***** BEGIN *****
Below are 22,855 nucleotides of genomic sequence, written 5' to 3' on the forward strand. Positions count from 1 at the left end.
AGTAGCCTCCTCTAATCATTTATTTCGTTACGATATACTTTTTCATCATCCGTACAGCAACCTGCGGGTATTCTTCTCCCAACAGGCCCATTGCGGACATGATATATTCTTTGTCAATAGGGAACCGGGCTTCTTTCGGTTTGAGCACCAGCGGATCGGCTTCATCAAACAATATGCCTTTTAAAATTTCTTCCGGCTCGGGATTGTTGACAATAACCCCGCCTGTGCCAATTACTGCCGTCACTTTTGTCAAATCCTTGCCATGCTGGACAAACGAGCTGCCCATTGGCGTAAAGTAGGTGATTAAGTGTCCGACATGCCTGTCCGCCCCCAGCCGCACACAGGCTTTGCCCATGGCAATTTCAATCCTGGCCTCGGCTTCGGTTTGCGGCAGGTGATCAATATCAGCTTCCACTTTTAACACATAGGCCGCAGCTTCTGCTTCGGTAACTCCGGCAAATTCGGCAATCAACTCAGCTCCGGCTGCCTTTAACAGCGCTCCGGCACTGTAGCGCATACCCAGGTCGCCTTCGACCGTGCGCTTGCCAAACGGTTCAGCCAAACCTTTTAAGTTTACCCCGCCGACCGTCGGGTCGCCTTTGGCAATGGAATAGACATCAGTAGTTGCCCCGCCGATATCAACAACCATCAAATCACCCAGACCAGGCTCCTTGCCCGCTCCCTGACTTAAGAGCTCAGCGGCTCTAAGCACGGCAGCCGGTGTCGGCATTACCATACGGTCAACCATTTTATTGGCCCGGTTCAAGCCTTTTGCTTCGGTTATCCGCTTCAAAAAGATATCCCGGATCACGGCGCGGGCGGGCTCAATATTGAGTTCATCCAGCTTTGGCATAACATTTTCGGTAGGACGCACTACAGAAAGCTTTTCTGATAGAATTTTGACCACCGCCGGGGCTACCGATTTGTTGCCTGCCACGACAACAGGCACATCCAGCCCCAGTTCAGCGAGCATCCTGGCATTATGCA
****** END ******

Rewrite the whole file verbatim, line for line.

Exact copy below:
Below are 22,855 nucleotides of genomic sequence, written 5' to 3' on the forward strand. Positions count from 1 at the left end.
AGTAGCCTCCTCTAATCATTTATTTCGTTACGATATACTTTTTCATCATCCGTACAGCAACCTGCGGGTATTCTTCTCCCAACAGGCCCATTGCGGACATGATATATTCTTTGTCAATAGGGAACCGGGCTTCTTTCGGTTTGAGCACCAGCGGATCGGCTTCATCAAACAATATGCCTTTTAAAATTTCTTCCGGCTCGGGATTGTTGACAATAACCCCGCCTGTGCCAATTACTGCCGTCACTTTTGTCAAATCCTTGCCATGCTGGACAAACGAGCTGCCCATTGGCGTAAAGTAGGTGATTAAGTGTCCGACATGCCTGTCCGCCCCCAGCCGCACACAGGCTTTGCCCATGGCAATTTCAATCCTGGCCTCGGCTTCGGTTTGCGGCAGGTGATCAATATCAGCTTCCACTTTTAACACATAGGCCGCAGCTTCTGCTTCGGTAACTCCGGCAAATTCGGCAATCAACTCAGCTCCGGCTGCCTTTAACAGCGCTCCGGCACTGTAGCGCATACCCAGGTCGCCTTCGACCGTGCGCTTGCCAAACGGTTCAGCCAAACCTTTTAAGTTTACCCCGCCGACCGTCGGGTCGCCTTTGGCAATGGAATAGACATCAGTAGTTGCCCCGCCGATATCAACAACCATCAAATCACCCAGACCAGGCTCCTTGCCCGCTCCCTGACTTAAGAGCTCAGCGGCTCTAAGCACGGCAGCCGGTGTCGGCATTACCATACGGTCAACCATTTTATTGGCCCGGTTCAAGCCTTTTGCTTCGGTTATCCGCTTCAAAAAGATATCCCGGATCACGGCGCGGGCGGGCTCAATATTGAGTTCATCCAGCTTTGGCATAACATTTTCGGTAGGACGCACTACAGAAAGCTTTTCTGATAGAATTTTGACCACCGCCGGGGCTACCGATTTGTTGCCTGCCACGACAACAGGCACATCCAGCCCCAGTTCAGCGAGCATCCTGGCATTATGCA